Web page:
In the past months I worked with a number of team setting up continuous integration and delivery infrastructures, and helping with their all around automation and testing. A common thing that I've seen is that while we all agree that having automation is important is not always easy to know where to start, and one could feel overwhelmed.
In my opinion there are two places where to start looking for automation candidates in your development work flow: mindless repetitive things, and actions that require multiple steps in which we might forget one, or make a mistake in one point of the process that would propagate to all the others.
Mindless repetitive things are the automation low hanging fruits because by being mindless they are the easiest to describe in a script for a machine to execute, and by being repetitive you will get a lot of value by automating them, as you will run your script multiple times.
The possible gain in automating tasks that require multiple steps is more subtle, but also bigger. Tasks that require multiple steps are harder to remember, usually need some kind of documentation or checklist, and the making a mistake in one step breaks all the following ones. If instead of relying on your memory or a checklist that might or might not be up to date you describe the process in an automation script not only you make sure that each step will be executed with the right inputs and in the right order, but also create a documentation that is live and always up to date.
Example of Automation in iOS Development
Bumping the version and build number of the project, and eventually commit the change
These two action are always the same, and they consist in a simple edit to a file, which can be easily executed by a script which can then take care of calling git to commit the change.
Generating code coverage reports
If you work with enterprise clients chances are that they'll require you to produce documentation regarding your test coverage. Tools like slather can be used to generate a report based on Xcode code coverage. You can even go a step further and manipulate the gathered data into a pdf and automatically send it via email.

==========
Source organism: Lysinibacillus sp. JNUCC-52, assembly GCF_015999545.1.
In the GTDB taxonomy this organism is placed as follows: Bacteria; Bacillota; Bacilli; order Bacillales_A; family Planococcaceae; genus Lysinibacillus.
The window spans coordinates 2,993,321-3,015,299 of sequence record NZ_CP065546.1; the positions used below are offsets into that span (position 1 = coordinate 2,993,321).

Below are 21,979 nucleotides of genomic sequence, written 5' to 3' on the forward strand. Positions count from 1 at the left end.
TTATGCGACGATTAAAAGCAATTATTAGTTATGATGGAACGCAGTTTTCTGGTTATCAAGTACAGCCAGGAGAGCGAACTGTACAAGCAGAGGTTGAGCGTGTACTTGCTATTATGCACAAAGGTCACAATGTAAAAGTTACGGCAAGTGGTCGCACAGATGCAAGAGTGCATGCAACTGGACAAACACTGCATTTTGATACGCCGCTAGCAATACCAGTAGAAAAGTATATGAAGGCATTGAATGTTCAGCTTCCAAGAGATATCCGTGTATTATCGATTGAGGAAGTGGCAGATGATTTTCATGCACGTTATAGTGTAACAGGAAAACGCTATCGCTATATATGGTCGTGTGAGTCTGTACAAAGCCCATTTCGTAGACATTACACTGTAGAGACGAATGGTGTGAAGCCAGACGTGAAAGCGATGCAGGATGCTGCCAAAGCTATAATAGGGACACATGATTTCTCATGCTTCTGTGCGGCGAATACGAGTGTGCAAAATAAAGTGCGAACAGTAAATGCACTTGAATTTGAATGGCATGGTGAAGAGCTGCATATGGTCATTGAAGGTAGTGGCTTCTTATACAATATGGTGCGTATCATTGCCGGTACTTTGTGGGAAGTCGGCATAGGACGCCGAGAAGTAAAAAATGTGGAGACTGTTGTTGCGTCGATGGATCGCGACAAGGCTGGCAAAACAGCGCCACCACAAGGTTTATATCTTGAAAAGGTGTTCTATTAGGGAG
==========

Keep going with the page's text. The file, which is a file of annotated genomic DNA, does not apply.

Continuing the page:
Running unit and acceptance test
To generate test coverage reports you need to have run the tests first, and its always best to run them as a pre-step before every code coverage data generation. Running your tests via a script is very simple, and once you have it in place hooking up a CI system will be as easy as configuring it to run your script.
Building, archiving, and exporting your app for distribution
This is a good example of a process that requires multiple steps, and in which an error in one step might compromise the next one. Stop manually changing the code signing identity and provisioning profile, waiting for the archive action to complete and its result window to appear, and then click the export button. Define which configuration, identity and provisioning profile to use in a script, and let it string together the steps needed to produce an ipa.
Distributing your app to betatesters
Uploading a build to a beta distribution platform usually requires using an app provided by them, or going on their website. Chances are your provider has APIs that you can use to upload the build from a script instead, so that you only have to press one button.
The nice thing about this is that it can be added as an extra step to the previous one, so that you can build an ipa and distribute it all in one go.
Another example of processes that require multiple steps and for which the documentation might not be up to date is setting up the development environment after a fresh clone of the repository. You might be needing extra tool installable via Homebrew, Ruby gems, etc., fetching dependencies. It is easy to write a script that checks for every required tools, installing them when possible, and calls any other command with multiple parameters required to bootstrap the dev environment.
These are only some ideas to help you get started automating your workflow and increasing your productivity. Ideally everything that can be automated should be automated, just pick some low hanging fruit and start gaining back time.
Another cool thing is that automation works as effectively for individuals as it does for teams, so you can practice by yourself and then introduce your automation scripts to the rest of the team when you think they're good enough to share.
I'd love to hear from you regarding what you have automated and what to plan to automate, you can leave a comment below or get in touch on Twitter @mokagio.
Leave the codebase better than you found it.